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Role of the lower esophageal sphincter on esophageal acid exposure - a review of over 2000 patients

Role of the lower esophageal sphincter on esophageal acid exposure - a review of over 2000 patients

Tropical Gastroenterology 33(2): 107-111

Three lower esophageal sphincter (LES) characteristics associated with gastro-esophageal reflux disease (GERD) are, LES pressure = 6 mmHg, abdominal length (AL) <1 cm and overall length (OL) <2 cm. The objective of this study was to validate this relationship and evaluate the extent of impact various LES characteristics have on the degree of distal esophageal acid exposure. A retrospective review of a prospectively maintained database identified patients who underwent esophageal manometry and pH studies at Creighton University Medical Center between 1984 and 2008. Patients with esophageal body dysmotility, prior foregut surgery, missing data, no documented symptoms or no pH study, were excluded. Study subjects were categorized as follows: (1) normal LES (N-LES): patients with LES pressure of 6-26 mmHg, AL = 1.0 cm and OL = 2 cm; (2) incompetent LES (Inc-LES): patients with LES pressure <6.0 mmHg orAL <1 cm or OL <2 cm; and (3) hypertensive LES (HTN-LES): patients with LES pressure >26.0 mmHg with AL = 1 cm and OL = 2 cm. The DeMeester score was used to compare differences in acid exposure between different groups. Two thousand and twenty patients satisfied study criteria. Distal esophageal acid exposure as reflected by the DeMeester score in patients with Inc-LES (median=20.05) was significantly higher than in patients with an N-LES (median=9.5), which in turn was significantly higher than in patients with an HTN-LES. Increasing LES pressure and AL provided protection against acid exposure in a graded fashion. Increasing number of inadequate LES characteristics were associated with an increase both in the percentage of patients with abnormal DeMeester score and the degree of acid exposure. LES pressure (=6 mmHg) and AL (<1 cm) are associated with increased lower esophageal acid exposure, and need to be addressed for definitive management of GERD.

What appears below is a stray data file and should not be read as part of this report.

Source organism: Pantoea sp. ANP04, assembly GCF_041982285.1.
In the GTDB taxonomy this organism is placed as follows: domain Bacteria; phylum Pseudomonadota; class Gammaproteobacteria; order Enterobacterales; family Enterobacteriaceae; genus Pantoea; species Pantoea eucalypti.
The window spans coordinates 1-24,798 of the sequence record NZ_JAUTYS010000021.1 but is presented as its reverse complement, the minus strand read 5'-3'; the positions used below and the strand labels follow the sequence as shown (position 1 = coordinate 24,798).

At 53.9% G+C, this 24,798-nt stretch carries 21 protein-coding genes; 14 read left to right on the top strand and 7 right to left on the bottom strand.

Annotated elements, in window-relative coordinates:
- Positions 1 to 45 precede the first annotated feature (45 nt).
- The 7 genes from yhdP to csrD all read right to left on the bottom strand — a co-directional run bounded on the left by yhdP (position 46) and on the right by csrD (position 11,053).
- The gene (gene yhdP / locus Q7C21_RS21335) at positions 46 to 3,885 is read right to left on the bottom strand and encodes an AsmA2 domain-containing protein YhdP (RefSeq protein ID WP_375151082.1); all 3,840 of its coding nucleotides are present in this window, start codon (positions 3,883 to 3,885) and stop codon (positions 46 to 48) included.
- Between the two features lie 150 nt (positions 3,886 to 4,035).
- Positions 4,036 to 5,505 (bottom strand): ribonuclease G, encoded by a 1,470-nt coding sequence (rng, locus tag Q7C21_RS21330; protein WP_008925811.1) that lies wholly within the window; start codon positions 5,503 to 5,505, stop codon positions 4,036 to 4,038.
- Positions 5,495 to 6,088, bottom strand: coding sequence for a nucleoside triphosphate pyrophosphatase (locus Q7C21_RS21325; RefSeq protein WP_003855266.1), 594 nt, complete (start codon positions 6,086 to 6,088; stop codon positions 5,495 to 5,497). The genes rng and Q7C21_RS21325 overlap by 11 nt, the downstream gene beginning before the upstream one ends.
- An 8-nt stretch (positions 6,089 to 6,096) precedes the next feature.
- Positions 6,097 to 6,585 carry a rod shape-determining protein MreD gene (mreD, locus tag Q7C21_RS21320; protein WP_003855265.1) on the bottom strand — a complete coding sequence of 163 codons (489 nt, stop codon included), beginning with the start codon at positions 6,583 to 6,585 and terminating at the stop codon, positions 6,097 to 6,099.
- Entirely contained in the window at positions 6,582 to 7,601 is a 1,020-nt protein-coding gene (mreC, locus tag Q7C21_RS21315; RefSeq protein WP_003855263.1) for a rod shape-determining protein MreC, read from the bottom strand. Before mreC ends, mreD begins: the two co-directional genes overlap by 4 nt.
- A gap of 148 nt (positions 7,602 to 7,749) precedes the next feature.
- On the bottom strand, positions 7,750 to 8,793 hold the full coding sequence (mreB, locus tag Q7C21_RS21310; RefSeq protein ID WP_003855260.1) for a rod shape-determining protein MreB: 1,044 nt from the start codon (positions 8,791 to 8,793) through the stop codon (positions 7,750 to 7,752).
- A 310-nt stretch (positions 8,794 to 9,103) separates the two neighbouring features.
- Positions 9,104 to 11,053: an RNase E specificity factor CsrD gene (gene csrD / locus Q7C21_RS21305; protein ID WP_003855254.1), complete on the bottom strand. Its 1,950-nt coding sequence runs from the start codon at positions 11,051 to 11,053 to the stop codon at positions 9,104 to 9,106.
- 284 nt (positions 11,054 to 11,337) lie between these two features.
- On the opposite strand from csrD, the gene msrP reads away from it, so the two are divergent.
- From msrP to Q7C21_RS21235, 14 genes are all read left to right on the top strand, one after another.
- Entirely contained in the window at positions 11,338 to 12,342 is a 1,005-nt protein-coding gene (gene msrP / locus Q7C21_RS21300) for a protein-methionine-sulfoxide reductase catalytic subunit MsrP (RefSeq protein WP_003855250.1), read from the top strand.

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Accession: 055614021

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PMID: 23025056

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